Novak is a fan of the tournament’s double-elimination bracket, and he knows from experience that everything can change as soon as the event transitions to three-game total-pinfall matches.
He was the final competitor to make the bracket at the 2017 Masters after earning his spot in a roll-off, and he quickly turned it around the following day to defeat top qualifier Nick Kruml of Downers Grove, Illinois, in his opening match.
“This is my favorite tournament to bowl,” Novak said. “Anything can happen in match play, and that’s what I like about it.”
Bracket matches will take place Friday and Saturday, and the top five players will advance to the stepladder finals. The stepladder will air live Sunday at 1 p.m. Eastern on FOX. The winner will take home the $ 100,000 top prize.
All rounds of competition prior to the stepladder will be broadcast live by BowlTV and simulcast to FloBowling. Subscribe at BowlTV.com.
For more information on the USBC Masters, visit BOWL.com/Masters.
United States Bowling Congress
The United States Bowling Congress serves as the national governing body of bowling as recognized by the United States Olympic & Paralympic Committee (USOPC). USBC conducts championship events nationwide including the largest participation sporting events in the world – the USBC Open and Women’s Championships – and professional events such as the USBC Masters and USBC Queens.
Founded in 1895, today USBC and its 1,519 state and local associations proudly serve more than a million members. USBC is headquartered in Arlington, Texas, working toward a future for the sport. The online home for USBC is BOWL.com.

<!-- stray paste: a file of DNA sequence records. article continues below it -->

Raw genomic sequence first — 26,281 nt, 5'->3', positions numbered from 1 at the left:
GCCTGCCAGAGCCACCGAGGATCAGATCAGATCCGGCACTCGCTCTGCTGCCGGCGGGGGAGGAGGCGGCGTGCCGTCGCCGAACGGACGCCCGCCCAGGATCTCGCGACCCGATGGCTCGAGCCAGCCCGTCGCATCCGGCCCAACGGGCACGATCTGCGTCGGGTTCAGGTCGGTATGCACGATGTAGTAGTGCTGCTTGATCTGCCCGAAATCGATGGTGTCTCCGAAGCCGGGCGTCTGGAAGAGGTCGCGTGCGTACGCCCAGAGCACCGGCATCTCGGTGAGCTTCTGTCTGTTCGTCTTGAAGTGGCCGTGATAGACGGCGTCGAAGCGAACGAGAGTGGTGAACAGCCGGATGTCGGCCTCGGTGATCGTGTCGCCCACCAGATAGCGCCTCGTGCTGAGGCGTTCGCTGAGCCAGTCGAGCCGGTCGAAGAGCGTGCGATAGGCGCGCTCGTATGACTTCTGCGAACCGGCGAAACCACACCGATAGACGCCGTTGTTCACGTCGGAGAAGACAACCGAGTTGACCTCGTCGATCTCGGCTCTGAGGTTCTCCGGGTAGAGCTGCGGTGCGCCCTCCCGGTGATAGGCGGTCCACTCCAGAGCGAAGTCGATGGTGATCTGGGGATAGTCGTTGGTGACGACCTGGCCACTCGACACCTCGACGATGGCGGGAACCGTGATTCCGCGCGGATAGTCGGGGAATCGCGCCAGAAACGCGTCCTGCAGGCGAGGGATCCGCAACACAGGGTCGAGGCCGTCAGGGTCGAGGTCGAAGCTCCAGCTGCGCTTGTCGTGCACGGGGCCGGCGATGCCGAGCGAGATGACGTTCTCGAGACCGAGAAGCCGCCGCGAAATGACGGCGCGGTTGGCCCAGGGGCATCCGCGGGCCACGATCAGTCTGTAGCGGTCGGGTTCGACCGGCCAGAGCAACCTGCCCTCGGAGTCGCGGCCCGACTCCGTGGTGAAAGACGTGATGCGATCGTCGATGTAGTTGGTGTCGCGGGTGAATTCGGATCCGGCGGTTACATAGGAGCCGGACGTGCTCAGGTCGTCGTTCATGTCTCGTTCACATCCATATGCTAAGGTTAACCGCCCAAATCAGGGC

2022 USBC MASTERS
At Gold Coast Hotel and Casino
QUALIFYING – ROUND 2
(10 games – top 100)
1, Brandon Novak, Chillicothe, Ohio, 2,279. 2, Mykel Holliman, Collierville, Tenn., 2,271. 3, Chris Via, Blacklick, Ohio, 2,230. 4, EJ Tackett, Bluffton, Ind., 2,214. 5, Kevin McCune, Munster, Ind., 2,212. 6, Andrew Anderson, Holly, Mich., 2,200.
7, DJ Archer, Simpsonville, S.C., 2,197. 8, Perry Crowell IV, St. Clair Shores, Mich., 2,182. 9(tie), Matthew Sanders, Evansville, Ind., and Steve Kloempken (a), Pleasant View, Utah, 2,162. 11, Cameron Henning (a), Layton, Utah, 2,155. 12, Wes Malott, Fort Wayne, Ind., 2,152.
13, Anthony Simonsen, Las Vegas, 2,148. 14, Clay Rees, Lehi, Utah, 2,145. 15, Jason Belmonte, Australia, 2,144. 16(tie), David Krol, Nixa, Mo., and Ryan Powers (a), Portage, Mich., 2,140. 18, Karl Wahlgren, Sweden, 2,133.
19, Brent Boho, Indianapolis, 2,128. 20, Sean Rash, Montgomery, Ill., 2,122. 21(tie), Cerell Cardines (a), Las Vegas, and Keven Williams, Battlefield, Mo., 2,120. 23(tie), JR Raymond, Clinton Township, Mich., Martin Larsen, Sweden, and Matthew Zweig, Scottsdale, Ariz., 2,114.
26, Bailey Mavrick, Fishers, Ind., 2,110. 27, Kenny Ryan, Maitland, Fla., 2,101. 28, Patrick Hanrahan, Wichita, Kan., 2,099. 29, Chad Roberts (a), Reynoldsburg, Ohio, 2,098. 30, AJ Johnson, Oswego, Ill., 2,095.